14. National implementation of the Kidney Team at Home educational intervention

S. Redeker, S.Y. Ismail, R. Timman, J.J. van Busschbach, W. Weimar, E.K.J. Massey

Thursday 5 march 2020

0:00 - 0:00h at Toon Hermans Foyer

Parallel session: Postersessie 4 – Donatie en Verpleegkundige abstracts

Background: Research has shown that home-based education for patients with end-stage renal disease results in better knowledge and communication skills on renal replacement options, and more living donor kidney transplantations compared to care-as-usual. However, these studies were conducted in one region in the Netherlands. The aims of this study were (1) to assess whether the effects can be replicated when the intervention is implemented nationally (thus demonstrating generalizability), and (2) to evaluate the implementation process.

Methods: In the period 2016-2018, 4 university hospitals and 4 regional hospitals in 4 regions of the Netherlands participated in the implementation project. Both pre-dialysis and dialysis patients and their social network were offered the intervention. The education was delivered by trained social workers, psychologists and nurses. Effect outcomes of the intervention were patients’ and invitees’ knowledge on renal replacement therapy, communication skills between the patients and the invitees of the intervention, and the choice of treatment of patients after the intervention. Feasibility (participation rate), fidelity (protocol adherence), and implementation costs (intervention costs) were assessed as part of the process evaluation.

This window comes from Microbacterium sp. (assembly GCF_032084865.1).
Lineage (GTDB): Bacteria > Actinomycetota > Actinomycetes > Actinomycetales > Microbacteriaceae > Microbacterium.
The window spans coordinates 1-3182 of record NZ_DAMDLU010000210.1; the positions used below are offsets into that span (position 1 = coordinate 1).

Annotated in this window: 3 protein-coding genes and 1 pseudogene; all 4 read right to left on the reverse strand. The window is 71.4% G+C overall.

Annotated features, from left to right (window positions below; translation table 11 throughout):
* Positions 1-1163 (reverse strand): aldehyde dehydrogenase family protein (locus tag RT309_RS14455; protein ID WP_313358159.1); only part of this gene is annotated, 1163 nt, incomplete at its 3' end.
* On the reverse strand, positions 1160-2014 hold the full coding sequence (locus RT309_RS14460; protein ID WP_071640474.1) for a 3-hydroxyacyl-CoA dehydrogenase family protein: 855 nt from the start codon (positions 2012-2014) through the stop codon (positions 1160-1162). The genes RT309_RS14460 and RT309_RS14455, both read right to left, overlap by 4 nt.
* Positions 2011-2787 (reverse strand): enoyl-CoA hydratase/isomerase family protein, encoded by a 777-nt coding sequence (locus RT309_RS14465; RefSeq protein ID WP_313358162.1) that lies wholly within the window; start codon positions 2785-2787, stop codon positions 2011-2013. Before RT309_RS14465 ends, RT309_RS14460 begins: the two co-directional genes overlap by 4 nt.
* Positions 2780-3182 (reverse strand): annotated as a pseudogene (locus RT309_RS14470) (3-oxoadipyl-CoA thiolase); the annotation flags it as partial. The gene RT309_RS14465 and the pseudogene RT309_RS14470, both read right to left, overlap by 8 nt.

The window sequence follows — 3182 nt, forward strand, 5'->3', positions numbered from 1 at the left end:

Results: 812 patients with end-stage renal disease were approached for the intervention and 334 interventions were conducted. There was a significant increase in knowledge and communication skills among both patients and invitees. At the 2 year follow-up 59 participants had undergone a living donor kidney transplantation and another 53 patients were in a living donation trajectory. Participation rate per hospital varied between 32.9% and 100%. The average protocol adherence score was 4.69 out of 5. Intervention cost is estimated to lie between €2500 and €3000 per patient educated.

Conclusions: The results of the implementation project show that the intervention can be implemented nationwide in The Netherlands, while maintaining impact and quality. Variability among the hospitals in terms of feasibility and fidelity might be the result of regional differences, and the degree to which the intervention was embedded in the established nephrology care path. We recommend uptake of the Kidney Team at Home in standard-care and structural financing for this effective form of education.